At first glance, it looks like a really long, dirty twig. Not especially appealing, and probably not the kind of thing that you’d ever think of eating. Even if you were starving in the forest, you’d probably start with berries and leaves, right? However, you may be missing out on a unique taste sensation!

Growing about one metre long and a slender two centimetres wide, this is a root vegetable sadly underappreciated in the West, sometimes known as “beggar’s buttons” or “love leaves”. It’s crisp and delicious, with an interesting texture. Originally used for medicinal purposes, it has plenty of fiber and all kinds of alleged health benefits. You’ll find it adding crunch to Japanese dishes kinpira and tempura. Can you guess its real name?

This is burdock root (gobō), introduced to Japan from China as a medicinal plant probably in the Heian Period, a thousand or so years ago. In the Edo Period it became more popular in cuisine, and cultivation improved. Often written in katakana, the first Chinese character in the word gobō (牛蒡) literally means “cow”, although this doesn’t seem to have anything to do with cows whatsoever—back in the day in China, this “cow” character just referred to a large plant. It’s said that there was another plant which looked pretty much the same, except that gobō was bigger, so the “cow” in gobō was added to distinguish between the two. Similarly, it’s known as “greater burdock” in English to distinguish it from its punier cousins.

▼Well peeled and cooked, gobō looks a lot more appetizing.

(Image: watashiwani)

The various ways of eating it include kinpira gobō (sauteed slices of burdock and carrot), tataki gobō (the burdock is pounded until it splits, then combined with toasted sesame seeds), yawata-maki (little rolls of beef or eel wrapped around gobo and other vegetables), tori gobō meshi (chicken and burdock rice), and deep-fried (tempura).

It’s an ingredient used in several osechi recipes, the traditional food prepared for the Japanese New Year. The long roots are quite fiddly to prepare properly from scratch and tend to change colour quickly if you don’t plunge them in water with a teaspoon of vinegar immediately after cutting. Not to worry, you can also get them in pre-cut frozen packages, but the end result will turn out a bit soggier.

▼Fried up in tempura batter, gobō looks even more divine. Nom!

(Image: nAokO)

If you happened to spot them in a Japanese supermarket, you might wonder if they were being sold for eating, or some other mysterious purpose. They look a lot like long straight tree roots.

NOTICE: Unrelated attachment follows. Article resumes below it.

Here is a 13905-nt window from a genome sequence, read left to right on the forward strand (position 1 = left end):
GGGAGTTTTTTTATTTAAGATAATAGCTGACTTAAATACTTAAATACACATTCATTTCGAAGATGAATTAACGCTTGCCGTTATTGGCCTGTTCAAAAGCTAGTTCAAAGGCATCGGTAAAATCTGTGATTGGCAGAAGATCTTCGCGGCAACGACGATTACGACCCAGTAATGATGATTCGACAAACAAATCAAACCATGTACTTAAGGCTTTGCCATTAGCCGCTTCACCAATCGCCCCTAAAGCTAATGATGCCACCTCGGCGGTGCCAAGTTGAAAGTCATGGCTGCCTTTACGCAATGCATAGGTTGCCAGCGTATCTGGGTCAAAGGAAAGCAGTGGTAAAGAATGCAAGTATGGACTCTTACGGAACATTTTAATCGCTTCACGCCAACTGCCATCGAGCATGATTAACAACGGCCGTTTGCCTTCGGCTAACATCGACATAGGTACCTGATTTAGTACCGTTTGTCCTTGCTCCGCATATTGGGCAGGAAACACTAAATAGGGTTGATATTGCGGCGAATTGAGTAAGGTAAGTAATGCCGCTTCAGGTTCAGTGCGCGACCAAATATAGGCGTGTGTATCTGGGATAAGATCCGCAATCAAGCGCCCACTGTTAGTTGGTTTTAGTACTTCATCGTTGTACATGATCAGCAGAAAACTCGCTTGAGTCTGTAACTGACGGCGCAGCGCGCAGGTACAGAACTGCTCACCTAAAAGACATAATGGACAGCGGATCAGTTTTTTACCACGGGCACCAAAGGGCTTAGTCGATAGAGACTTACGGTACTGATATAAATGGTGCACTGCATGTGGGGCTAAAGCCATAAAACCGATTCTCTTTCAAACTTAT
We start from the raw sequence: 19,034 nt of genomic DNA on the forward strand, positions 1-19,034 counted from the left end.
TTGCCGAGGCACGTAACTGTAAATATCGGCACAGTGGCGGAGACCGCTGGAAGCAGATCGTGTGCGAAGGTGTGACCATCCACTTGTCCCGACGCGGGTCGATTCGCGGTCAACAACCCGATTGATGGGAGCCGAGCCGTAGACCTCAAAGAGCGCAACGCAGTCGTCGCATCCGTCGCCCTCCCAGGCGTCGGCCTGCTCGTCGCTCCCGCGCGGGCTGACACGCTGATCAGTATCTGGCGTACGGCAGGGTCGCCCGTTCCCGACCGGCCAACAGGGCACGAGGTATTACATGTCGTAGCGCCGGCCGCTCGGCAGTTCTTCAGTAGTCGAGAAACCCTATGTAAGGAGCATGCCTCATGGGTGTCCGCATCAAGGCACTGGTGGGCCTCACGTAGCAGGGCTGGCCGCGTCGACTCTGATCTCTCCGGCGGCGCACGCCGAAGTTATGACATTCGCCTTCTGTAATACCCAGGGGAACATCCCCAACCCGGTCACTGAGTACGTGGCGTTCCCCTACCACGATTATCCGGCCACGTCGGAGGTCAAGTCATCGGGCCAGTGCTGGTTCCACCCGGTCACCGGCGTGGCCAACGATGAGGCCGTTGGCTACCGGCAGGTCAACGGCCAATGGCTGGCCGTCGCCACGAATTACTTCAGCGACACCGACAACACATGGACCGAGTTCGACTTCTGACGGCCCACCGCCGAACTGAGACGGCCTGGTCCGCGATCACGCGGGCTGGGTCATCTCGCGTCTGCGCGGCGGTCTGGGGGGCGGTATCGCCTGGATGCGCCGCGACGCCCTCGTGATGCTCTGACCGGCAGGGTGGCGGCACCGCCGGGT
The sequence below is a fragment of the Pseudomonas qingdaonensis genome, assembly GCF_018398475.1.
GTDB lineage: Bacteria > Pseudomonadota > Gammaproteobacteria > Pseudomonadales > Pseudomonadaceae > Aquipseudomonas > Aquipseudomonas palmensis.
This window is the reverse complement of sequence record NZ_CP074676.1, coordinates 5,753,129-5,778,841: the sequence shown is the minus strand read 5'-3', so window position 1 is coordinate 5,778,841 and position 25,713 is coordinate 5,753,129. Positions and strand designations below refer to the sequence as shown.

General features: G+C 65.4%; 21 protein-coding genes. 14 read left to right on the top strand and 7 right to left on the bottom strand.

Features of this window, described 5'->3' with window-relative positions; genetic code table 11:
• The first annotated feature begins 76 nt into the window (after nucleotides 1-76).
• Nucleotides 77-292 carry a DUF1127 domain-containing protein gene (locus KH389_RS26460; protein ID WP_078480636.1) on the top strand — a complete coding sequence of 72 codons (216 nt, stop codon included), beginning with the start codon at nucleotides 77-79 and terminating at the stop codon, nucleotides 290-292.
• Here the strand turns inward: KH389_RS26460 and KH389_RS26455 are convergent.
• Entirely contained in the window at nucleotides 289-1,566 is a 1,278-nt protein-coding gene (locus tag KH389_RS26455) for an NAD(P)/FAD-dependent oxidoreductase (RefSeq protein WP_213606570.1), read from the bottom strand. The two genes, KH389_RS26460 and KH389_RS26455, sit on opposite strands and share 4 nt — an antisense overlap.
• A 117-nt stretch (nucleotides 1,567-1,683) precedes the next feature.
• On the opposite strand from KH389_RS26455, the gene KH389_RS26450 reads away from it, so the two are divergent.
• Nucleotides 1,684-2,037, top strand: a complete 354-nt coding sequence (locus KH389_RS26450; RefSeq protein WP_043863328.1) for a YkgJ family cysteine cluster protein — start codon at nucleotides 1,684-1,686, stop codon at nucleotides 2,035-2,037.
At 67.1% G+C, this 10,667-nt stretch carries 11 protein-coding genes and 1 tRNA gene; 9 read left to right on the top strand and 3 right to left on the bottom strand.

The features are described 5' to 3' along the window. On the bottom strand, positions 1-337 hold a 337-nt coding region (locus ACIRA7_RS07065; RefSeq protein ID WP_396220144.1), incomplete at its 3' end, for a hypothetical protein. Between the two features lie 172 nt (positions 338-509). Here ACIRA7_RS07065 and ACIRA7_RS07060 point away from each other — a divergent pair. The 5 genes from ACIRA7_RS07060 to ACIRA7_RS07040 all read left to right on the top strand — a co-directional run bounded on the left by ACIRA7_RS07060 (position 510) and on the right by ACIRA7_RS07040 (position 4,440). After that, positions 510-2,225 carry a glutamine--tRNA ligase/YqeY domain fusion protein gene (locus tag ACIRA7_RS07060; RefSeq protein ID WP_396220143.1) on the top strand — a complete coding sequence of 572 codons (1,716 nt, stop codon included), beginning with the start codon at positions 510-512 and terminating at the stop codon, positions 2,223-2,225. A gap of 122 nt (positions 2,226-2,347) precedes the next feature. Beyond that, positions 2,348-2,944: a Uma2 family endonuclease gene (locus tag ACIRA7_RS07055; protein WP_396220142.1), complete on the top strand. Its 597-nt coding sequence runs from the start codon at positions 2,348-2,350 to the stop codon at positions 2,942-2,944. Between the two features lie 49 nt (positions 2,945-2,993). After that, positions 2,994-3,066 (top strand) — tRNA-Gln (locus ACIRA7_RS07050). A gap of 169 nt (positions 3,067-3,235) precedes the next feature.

▼Fancy a root? I like mine to be at least one metre long…

(Image: Gilgongo)

It is said that POWs held by the Japanese were given gobō to eat, which they mistook for tree roots and interpreted as an act of cruelty. Urban legend has it that the innocent chef who prepared the gobō for the POWs was later tried for his “war crime” and sentenced to death on the basis of this cultural misunderstanding.

However, this story is explained in a book on the war crimes trials (Hiroku Tokyo Saiban) by Ichiro Kiyose. Apparently, the prisoners couldn’t understand what the unfamiliar gobō was. Given a literal translation of the two characters, they thought that the guards were trying to mess with them by telling them it was “ox tail” when it was actually tree roots. So while this issue did come up in the war crime trials (along with the infamous nattō or “rotten beans”) it was found to be a misunderstanding rather than a crime.

These metre-long roots are painstakingly extracted from the ground intact by digging a deep trench across the field to get them out. No one wants a broken burdock root! To me, the plant looks a lot like a thistle. This is also the plant which stuck to the fur of George de Mestral’s dog and inspired him to create Velcro, changing the lives of astronauts, scuba divers, skiers and shoe-wearers forever.

▼The inspirational Arctium lappa.

(Image: Pethan)

In France, greater burdock is numbered among the “forgotten vegetables” (legumes oublies) which are no longer commonly eaten.

As a mouthful of crunchy goodness, I recommend a taste of gobō to anyone who likes Japanese food, Velcro or new experiences. Some food for thought?

Source: Naver Matome
Featured image: watashiwani